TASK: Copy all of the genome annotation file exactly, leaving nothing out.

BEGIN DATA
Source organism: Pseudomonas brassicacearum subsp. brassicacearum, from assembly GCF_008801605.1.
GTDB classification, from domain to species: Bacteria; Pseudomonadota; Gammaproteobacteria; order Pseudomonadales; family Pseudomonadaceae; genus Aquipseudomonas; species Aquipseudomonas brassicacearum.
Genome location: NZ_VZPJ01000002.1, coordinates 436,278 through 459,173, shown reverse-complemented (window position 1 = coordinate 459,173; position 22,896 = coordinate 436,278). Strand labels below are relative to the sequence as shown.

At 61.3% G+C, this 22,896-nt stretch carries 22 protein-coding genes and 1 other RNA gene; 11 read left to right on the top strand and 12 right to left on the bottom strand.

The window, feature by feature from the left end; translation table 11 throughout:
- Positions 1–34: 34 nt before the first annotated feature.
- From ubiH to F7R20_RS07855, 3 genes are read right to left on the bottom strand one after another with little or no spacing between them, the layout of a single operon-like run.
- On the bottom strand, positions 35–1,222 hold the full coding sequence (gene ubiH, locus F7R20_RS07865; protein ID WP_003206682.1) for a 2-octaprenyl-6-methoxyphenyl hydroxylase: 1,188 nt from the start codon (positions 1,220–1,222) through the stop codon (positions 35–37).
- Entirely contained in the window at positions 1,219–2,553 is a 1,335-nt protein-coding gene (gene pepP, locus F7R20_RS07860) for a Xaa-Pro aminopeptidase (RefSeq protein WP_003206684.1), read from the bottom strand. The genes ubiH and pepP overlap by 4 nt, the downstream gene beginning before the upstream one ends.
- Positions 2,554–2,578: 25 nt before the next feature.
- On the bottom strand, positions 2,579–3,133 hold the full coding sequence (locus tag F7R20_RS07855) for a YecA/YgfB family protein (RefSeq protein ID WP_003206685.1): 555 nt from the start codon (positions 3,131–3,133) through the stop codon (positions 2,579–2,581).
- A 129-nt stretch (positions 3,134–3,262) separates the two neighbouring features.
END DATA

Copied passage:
Source organism: Pseudomonas brassicacearum subsp. brassicacearum, from assembly GCF_008801605.1.
GTDB classification, from domain to species: Bacteria; Pseudomonadota; Gammaproteobacteria; order Pseudomonadales; family Pseudomonadaceae; genus Aquipseudomonas; species Aquipseudomonas brassicacearum.
Genome location: NZ_VZPJ01000002.1, coordinates 436,278 through 459,173, shown reverse-complemented (window position 1 = coordinate 459,173; position 22,896 = coordinate 436,278). Strand labels below are relative to the sequence as shown.

At 61.3% G+C, this 22,896-nt stretch carries 22 protein-coding genes and 1 other RNA gene; 11 read left to right on the top strand and 12 right to left on the bottom strand.

The window, feature by feature from the left end; translation table 11 throughout:
- Positions 1–34: 34 nt before the first annotated feature.
- From ubiH to F7R20_RS07855, 3 genes are read right to left on the bottom strand one after another with little or no spacing between them, the layout of a single operon-like run.
- On the bottom strand, positions 35–1,222 hold the full coding sequence (gene ubiH, locus F7R20_RS07865; protein ID WP_003206682.1) for a 2-octaprenyl-6-methoxyphenyl hydroxylase: 1,188 nt from the start codon (positions 1,220–1,222) through the stop codon (positions 35–37).
- Entirely contained in the window at positions 1,219–2,553 is a 1,335-nt protein-coding gene (gene pepP, locus F7R20_RS07860) for a Xaa-Pro aminopeptidase (RefSeq protein WP_003206684.1), read from the bottom strand. The genes ubiH and pepP overlap by 4 nt, the downstream gene beginning before the upstream one ends.
- Positions 2,554–2,578: 25 nt before the next feature.
- On the bottom strand, positions 2,579–3,133 hold the full coding sequence (locus tag F7R20_RS07855) for a YecA/YgfB family protein (RefSeq protein ID WP_003206685.1): 555 nt from the start codon (positions 3,131–3,133) through the stop codon (positions 2,579–2,581).
- A 129-nt stretch (positions 3,134–3,262) separates the two neighbouring features.